From Egypt to empathy

“Why would we put a symbol of hate in our holiest place?” My 10-year-old whispers loudly during our Purim spiel. Darth-Haman has stolen the ‘great grogger’ and hidden it from the other superheroes of the story. You know Wonder-Esther, Super-Mordechai and the crew…

“What do you mean?” I ask, fully prepared for sophisticated insight into something he sees beyond the surface. This is his m.o., since he was little and he would point out something he saw from the car, which no one else noticed, couldn’t even find, we always knew it had to be there and it was. “The grogger represents our anger at Haman and his violence, but the ark is where we keep the Torah” sighAlso, I don’t like the way we treat Haman…. don’t you always tell me mean people have issues and we should consider that?” Touché, my son. His growing skill for using my own parenting against me aside; how could I not feel pride and awe for this kid? Don’t get me wrong, he gives us more than his fair share of infuriating pre-adolescent reality, but this, his essence, never ceases to amaze and gratify.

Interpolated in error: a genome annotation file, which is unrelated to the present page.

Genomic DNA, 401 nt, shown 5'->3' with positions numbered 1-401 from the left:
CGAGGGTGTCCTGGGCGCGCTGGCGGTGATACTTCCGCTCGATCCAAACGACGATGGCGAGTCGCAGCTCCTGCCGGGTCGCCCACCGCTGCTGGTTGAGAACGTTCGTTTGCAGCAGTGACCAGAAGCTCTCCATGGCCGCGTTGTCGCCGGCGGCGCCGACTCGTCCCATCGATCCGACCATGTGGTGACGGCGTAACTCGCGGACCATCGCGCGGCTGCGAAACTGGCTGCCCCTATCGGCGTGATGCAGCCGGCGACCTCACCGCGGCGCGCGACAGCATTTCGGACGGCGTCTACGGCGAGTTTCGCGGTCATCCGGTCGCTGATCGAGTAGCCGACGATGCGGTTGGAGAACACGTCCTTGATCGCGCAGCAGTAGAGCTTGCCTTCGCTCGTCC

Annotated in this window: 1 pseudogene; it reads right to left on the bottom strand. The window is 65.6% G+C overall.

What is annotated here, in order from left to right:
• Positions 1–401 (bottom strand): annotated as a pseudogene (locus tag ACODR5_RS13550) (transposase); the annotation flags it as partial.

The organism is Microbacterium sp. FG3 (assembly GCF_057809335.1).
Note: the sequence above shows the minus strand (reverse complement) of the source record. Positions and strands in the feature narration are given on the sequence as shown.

This was Purim, 5777 (2017), a year later, my now 11-year-old has taken a convicted stance. He refuses to spin the grogger and preaches that Haman is treated unjustly, because “no human being deserves to be hated, they are still human;” OK, kid, maybe we can save that one for after homework, dinner, showers, making tomorrow’s lunch, finishing up my own work for the day…but I promise, the conversation will continue. My revered colleague and mentor Rabbi Tamara Cohen has taught me this precious notion – small conversations. Trust the process, parenting does not happen all at once. Well, thank God for that.

We have never sheltered our kids from anything – while we don’t binge watch CNN and we limit discussion of daily “Breaking News,” …we talk… A LOT about the world, our values, Jewish perspectives and the actions we can take in our own environments and communities to be change agents. The core theme of these discussions, repeats again and again, empathy: “the ability to understand and share the feelings of another.”